While the circumstances of the death of the famous actress Adrienne Lecouvreur in 1730 remain mysterious, those of her funeral are well known. The parish priest of Saint-Sulpice refused her any ceremony and access to the cemetery. She was buried almost clandestinely in quicklime, in wasteland on the banks of the Seine, to Voltaire’s great indignation.
(Source: La Comédie Française)
Libretto by Arturo Colautti, based on Eugène Scribe et Ernest Legouvé
Paris, 1730, the famous tragedian Adriana Lecouvreur and the Princess of Bouillon are in love with the same man, Maurice de Saxe, marshal of the French army. After many ups and downs, they discover their rivalry. On her birthday, Adriana dies in the arms of Maurice, who has just reaffirmed his love for her, poisoned by the fatal scent of the bouquet of violets sent by her rival.
Adriana Lecouvreur is the sole work by Francesco Cilea, a composer close to the verismo movement, which has remained in the repertoire of the greatest opera houses. The story of this 18th century famous, controversial and ill-fated actress and tragedian, admired by Voltaire, is literally part of French history. Based on real facts, the life of Adrienne was fictionalised by Eugène Scribe and brought to the stage in 1849, with the great Sarah Bernhardt in the title role. The subject soon showed its full operatic potential. Arturo Colautti, Cilea’s librettist, wanted to turn it into an opera. The work, based around a love rivalry, the spirit of vengeance and love, is deeply touching. With a sumptuous orchestra, beautiful arias and virtuosity channelled into the emotions, everything conspired to make this score a triumph at its premiere in Milan in 1902, especially since a certain Enrico Caruso excelled in the exceedingly difficult role of Maurice de Saxe (Maurizio). Since then, its success has never waned.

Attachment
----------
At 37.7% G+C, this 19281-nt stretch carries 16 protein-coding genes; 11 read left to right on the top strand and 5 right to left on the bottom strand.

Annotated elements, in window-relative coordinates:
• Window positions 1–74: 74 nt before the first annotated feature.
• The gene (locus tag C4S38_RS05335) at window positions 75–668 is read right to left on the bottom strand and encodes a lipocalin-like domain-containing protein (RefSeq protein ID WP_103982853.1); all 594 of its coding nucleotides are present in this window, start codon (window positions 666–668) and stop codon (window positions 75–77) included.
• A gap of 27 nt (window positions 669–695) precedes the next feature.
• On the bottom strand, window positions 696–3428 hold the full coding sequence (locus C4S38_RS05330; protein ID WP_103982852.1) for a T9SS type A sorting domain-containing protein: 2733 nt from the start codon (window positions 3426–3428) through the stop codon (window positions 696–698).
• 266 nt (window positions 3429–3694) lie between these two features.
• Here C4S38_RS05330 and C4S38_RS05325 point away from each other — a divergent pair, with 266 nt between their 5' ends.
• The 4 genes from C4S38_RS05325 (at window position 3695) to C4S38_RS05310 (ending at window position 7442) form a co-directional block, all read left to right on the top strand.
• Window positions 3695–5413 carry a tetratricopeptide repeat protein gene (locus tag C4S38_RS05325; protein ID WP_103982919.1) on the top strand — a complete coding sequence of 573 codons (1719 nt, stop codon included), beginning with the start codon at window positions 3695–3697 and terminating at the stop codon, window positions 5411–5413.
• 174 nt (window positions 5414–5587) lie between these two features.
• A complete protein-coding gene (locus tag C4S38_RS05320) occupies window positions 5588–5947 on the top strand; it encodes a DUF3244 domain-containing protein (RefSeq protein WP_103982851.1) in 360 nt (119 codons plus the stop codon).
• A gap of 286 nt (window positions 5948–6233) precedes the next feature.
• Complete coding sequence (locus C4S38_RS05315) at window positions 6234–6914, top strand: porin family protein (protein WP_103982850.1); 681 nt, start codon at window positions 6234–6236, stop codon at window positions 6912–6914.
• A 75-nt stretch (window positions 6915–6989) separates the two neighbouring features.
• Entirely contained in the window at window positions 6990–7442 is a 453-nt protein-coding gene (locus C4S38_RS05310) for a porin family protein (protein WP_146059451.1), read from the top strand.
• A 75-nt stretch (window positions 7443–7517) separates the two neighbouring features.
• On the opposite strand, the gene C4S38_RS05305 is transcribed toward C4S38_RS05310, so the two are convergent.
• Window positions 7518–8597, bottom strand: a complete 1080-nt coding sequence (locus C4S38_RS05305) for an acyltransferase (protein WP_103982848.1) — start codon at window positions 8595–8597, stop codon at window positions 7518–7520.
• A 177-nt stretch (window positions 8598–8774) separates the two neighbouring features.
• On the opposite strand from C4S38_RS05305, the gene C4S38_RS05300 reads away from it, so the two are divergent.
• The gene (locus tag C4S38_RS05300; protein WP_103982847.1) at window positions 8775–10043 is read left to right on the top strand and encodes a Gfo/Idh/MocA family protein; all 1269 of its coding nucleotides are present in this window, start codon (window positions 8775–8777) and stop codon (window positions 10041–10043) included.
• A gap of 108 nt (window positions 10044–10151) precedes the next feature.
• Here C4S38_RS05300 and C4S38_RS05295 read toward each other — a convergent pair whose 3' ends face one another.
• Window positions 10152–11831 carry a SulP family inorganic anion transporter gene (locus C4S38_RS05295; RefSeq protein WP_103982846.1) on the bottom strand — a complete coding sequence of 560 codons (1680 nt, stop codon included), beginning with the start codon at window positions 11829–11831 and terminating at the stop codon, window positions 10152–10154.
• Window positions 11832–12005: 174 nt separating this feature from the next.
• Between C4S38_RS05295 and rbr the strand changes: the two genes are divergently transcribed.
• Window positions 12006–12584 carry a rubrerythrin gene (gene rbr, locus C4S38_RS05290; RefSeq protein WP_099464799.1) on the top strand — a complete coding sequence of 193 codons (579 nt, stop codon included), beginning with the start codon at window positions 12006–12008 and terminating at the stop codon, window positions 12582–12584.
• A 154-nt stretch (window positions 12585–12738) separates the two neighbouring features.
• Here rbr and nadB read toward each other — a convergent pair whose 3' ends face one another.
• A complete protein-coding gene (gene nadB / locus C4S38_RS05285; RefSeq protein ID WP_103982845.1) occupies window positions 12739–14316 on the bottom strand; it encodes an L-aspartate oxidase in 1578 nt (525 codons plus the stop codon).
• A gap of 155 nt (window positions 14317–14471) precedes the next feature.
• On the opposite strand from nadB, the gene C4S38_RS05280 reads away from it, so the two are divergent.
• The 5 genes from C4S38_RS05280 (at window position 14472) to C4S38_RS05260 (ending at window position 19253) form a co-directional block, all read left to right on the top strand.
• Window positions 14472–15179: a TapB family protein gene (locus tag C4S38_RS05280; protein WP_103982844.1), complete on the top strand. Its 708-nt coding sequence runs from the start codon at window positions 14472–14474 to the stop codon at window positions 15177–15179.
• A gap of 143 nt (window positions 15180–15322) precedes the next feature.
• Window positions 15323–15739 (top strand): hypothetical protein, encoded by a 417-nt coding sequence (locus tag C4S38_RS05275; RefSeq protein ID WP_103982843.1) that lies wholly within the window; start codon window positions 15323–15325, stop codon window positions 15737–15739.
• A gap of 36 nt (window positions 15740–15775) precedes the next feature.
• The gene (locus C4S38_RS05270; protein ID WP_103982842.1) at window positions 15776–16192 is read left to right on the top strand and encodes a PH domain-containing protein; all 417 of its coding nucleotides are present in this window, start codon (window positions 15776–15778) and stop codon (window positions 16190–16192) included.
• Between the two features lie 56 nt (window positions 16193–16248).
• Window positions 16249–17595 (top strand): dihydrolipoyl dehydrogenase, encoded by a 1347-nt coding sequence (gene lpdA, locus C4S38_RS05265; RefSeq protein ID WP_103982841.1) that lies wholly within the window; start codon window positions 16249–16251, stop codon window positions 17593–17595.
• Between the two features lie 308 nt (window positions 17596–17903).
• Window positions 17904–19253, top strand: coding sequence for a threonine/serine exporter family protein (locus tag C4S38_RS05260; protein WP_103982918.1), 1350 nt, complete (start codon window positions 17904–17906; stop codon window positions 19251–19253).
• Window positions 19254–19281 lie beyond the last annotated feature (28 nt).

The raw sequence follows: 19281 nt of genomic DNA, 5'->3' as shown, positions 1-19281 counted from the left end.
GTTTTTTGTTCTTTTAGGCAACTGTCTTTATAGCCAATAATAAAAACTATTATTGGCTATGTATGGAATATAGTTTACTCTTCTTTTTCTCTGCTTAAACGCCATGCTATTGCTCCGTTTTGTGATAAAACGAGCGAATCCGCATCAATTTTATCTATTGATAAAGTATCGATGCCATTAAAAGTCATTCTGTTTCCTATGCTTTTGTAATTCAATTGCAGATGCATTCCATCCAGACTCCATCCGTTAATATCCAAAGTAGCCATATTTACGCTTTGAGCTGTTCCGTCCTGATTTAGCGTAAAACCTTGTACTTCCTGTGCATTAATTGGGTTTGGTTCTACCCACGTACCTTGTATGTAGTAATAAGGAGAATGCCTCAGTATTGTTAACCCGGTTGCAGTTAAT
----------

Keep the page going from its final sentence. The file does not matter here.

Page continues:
- Most recent performance at the ORW
- New production
Opéra Royal de Wallonie-Liège
- With the support of
Tax Shelter du Gouvernement Fédéral Belge